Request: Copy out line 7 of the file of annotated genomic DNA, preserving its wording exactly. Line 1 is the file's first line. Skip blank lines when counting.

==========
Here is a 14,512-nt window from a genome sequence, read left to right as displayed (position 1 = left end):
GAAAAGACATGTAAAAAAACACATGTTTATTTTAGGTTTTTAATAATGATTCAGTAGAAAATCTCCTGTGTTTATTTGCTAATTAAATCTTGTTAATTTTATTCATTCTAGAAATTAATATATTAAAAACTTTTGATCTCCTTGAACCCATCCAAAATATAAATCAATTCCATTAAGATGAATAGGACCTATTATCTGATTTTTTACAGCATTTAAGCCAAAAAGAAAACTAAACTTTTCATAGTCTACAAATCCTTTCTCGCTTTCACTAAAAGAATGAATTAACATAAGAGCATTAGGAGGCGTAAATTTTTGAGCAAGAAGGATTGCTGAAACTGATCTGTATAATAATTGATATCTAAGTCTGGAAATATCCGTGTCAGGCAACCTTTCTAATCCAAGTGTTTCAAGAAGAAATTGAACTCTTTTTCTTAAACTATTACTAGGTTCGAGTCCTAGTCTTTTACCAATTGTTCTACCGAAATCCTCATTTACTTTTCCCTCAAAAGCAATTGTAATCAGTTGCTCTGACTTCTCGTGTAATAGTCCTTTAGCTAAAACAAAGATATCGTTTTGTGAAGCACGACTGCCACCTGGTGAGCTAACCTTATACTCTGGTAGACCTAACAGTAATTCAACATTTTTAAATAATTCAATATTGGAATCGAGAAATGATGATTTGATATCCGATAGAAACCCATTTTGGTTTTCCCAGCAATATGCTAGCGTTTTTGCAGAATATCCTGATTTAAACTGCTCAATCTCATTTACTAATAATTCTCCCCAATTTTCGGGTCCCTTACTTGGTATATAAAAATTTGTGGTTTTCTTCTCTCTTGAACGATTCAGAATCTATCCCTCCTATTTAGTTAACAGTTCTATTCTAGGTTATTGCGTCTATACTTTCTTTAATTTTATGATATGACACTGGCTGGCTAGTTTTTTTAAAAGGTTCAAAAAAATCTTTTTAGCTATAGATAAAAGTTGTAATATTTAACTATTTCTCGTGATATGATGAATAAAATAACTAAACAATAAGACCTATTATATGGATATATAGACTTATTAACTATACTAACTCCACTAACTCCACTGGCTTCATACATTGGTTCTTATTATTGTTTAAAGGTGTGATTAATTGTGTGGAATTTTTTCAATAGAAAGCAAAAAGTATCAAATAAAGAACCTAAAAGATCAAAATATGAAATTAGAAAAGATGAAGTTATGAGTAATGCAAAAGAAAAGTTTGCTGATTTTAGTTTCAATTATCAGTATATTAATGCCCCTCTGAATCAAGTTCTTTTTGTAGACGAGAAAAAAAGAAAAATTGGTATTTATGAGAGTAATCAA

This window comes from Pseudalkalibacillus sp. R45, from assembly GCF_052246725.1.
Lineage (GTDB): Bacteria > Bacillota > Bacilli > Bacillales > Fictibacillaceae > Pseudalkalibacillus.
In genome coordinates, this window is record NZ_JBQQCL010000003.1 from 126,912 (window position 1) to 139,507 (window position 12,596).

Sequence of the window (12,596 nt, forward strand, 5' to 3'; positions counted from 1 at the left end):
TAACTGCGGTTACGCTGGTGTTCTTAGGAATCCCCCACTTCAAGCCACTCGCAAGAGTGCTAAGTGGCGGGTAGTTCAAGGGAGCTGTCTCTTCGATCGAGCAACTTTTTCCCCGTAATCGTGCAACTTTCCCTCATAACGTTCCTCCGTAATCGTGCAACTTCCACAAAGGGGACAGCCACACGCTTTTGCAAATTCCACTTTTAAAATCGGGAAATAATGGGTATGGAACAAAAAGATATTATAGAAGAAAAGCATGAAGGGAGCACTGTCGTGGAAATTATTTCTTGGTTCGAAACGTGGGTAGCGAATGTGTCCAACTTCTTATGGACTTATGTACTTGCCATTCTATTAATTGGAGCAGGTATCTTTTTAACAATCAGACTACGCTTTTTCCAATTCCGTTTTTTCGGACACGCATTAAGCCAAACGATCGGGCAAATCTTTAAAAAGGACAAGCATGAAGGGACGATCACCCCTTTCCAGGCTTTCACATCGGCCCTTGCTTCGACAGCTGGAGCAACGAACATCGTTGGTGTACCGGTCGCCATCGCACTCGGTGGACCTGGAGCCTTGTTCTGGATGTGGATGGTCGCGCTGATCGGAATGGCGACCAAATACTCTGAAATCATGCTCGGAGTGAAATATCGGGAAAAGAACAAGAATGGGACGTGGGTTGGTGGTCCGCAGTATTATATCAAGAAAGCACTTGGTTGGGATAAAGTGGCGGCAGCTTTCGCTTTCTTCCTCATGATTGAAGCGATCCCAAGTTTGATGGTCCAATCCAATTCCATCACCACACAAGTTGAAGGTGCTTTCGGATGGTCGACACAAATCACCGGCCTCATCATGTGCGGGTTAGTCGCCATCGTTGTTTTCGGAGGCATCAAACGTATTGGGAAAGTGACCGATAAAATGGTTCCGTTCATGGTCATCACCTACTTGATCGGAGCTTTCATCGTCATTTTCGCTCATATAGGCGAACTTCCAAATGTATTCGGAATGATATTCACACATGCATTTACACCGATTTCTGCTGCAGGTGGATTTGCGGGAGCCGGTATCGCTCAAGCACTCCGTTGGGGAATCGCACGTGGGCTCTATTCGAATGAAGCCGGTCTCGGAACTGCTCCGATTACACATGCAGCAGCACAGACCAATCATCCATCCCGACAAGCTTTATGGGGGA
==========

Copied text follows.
TAACTGCGGTTACGCTGGTGTTCTTAGGAATCCCCCACTTCAAGCCACTCGCAAGAGTGCTAAGTGGCGGGTAGTTCAAGGGAGCTGTCTCTTCGATCGAGCAACTTTTTCCCCGTAATCGTGCAACTTTCCCTCATAACGTTCCTCCGTAATCGTGCAACTTCCACAAAGGGGACAGCCACACGCTTTTGCAAATTCCACTTTTAAAATCGGGAAATAATGGGTATGGAACAAAAAGATATTATAGAAGAAAAGCATGAAGGGAGCACTGTCGTGGAAATTATTTCTTGGTTCGAAACGTGGGTAGCGAATGTGTCCAACTTCTTATGGACTTATGTACTTGCCATTCTATTAATTGGAGCAGGTATCTTTTTAACAATCAGACTACGCTTTTTCCAATTCCGTTTTTTCGGACACGCATTAAGCCAAACGATCGGGCAAATCTTTAAAAAGGACAAGCATGAAGGGACGATCACCCCTTTCCAGGCTTTCACATCGGCCCTTGCTTCGACAGCTGGAGCAACGAACATCGTTGGTGTACCGGTCGCCATCGCACTCGGTGGACCTGGAGCCTTGTTCTGGATGTGGATGGTCGCGCTGATCGGAATGGCGACCAAATACTCTGAAATCATGCTCGGAGTGAAATATCGGGAAAAGAACAAGAATGGGACGTGGGTTGGTGGTCCGCAGTATTATATCAAGAAAGCACTTGGTTGGGATAAAGTGGCGGCAGCTTTCGCTTTCTTCCTCATGATTGAAGCGATCCCAAGTTTGATGGTCCAATCCAATTCCATCACCACACAAGTTGAAGGTGCTTTCGGATGGTCGACACAAATCACCGGCCTCATCATGTGCGGGTTAGTCGCCATCGTTGTTTTCGGAGGCATCAAACGTATTGGGAAAGTGACCGATAAAATGGTTCCGTTCATGGTCATCACCTACTTGATCGGAGCTTTCATCGTCATTTTCGCTCATATAGGCGAACTTCCAAATGTATTCGGAATGATATTCACACATGCATTTACACCGATTTCTGCTGCAGGTGGATTTGCGGGAGCCGGTATCGCTCAAGCACTCCGTTGGGGAATCGCACGTGGGCTCTATTCGAATGAAGCCGGTCTCGGAACTGCTCCGATTACACATGCAGCAGCACAGACCAATCATCCATCCCGACAAGCTTTATGGGGGA